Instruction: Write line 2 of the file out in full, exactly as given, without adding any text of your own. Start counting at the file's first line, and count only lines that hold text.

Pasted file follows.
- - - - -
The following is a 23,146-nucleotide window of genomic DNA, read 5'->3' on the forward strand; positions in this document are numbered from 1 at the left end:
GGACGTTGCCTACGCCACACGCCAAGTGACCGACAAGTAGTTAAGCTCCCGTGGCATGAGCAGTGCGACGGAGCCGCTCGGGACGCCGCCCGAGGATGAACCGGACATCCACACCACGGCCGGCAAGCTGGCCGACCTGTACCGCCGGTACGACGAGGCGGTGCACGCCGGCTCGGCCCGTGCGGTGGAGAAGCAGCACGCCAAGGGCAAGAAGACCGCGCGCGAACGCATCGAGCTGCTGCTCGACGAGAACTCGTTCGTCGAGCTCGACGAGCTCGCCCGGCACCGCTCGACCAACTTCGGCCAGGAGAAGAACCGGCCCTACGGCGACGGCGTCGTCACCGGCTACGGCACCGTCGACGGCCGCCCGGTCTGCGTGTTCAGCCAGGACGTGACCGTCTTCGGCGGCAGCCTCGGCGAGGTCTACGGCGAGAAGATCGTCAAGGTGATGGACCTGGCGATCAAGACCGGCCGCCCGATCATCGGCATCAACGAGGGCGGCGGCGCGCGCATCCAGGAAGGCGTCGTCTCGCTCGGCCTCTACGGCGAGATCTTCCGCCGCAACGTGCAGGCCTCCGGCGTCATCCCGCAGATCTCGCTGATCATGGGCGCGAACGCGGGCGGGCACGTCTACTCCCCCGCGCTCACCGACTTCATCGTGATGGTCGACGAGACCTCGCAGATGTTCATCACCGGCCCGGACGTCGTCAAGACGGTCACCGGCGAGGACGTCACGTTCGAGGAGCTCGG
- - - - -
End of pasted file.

GGACGTTGCCTACGCCACACGCCAAGTGACCGACAAGTAGTTAAGCTCCCGTGGCATGAGCAGTGCGACGGAGCCGCTCGGGACGCCGCCCGAGGATGAACCGGACATCCACACCACGGCCGGCAAGCTGGCCGACCTGTACCGCCGGTACGACGAGGCGGTGCACGCCGGCTCGGCCCGTGCGGTGGAGAAGCAGCACGCCAAGGGCAAGAAGACCGCGCGCGAACGCATCGAGCTGCTGCTCGACGAGAACTCGTTCGTCGAGCTCGACGAGCTCGCCCGGCACCGCTCGACCAACTTCGGCCAGGAGAAGAACCGGCCCTACGGCGACGGCGTCGTCACCGGCTACGGCACCGTCGACGGCCGCCCGGTCTGCGTGTTCAGCCAGGACGTGACCGTCTTCGGCGGCAGCCTCGGCGAGGTCTACGGCGAGAAGATCGTCAAGGTGATGGACCTGGCGATCAAGACCGGCCGCCCGATCATCGGCATCAACGAGGGCGGCGGCGCGCGCATCCAGGAAGGCGTCGTCTCGCTCGGCCTCTACGGCGAGATCTTCCGCCGCAACGTGCAGGCCTCCGGCGTCATCCCGCAGATCTCGCTGATCATGGGCGCGAACGCGGGCGGGCACGTCTACTCCCCCGCGCTCACCGACTTCATCGTGATGGTCGACGAGACCTCGCAGATGTTCATCACCGGCCCGGACGTCGTCAAGACGGTCACCGGCGAGGACGTCACGTTCGAGGAGCTCGG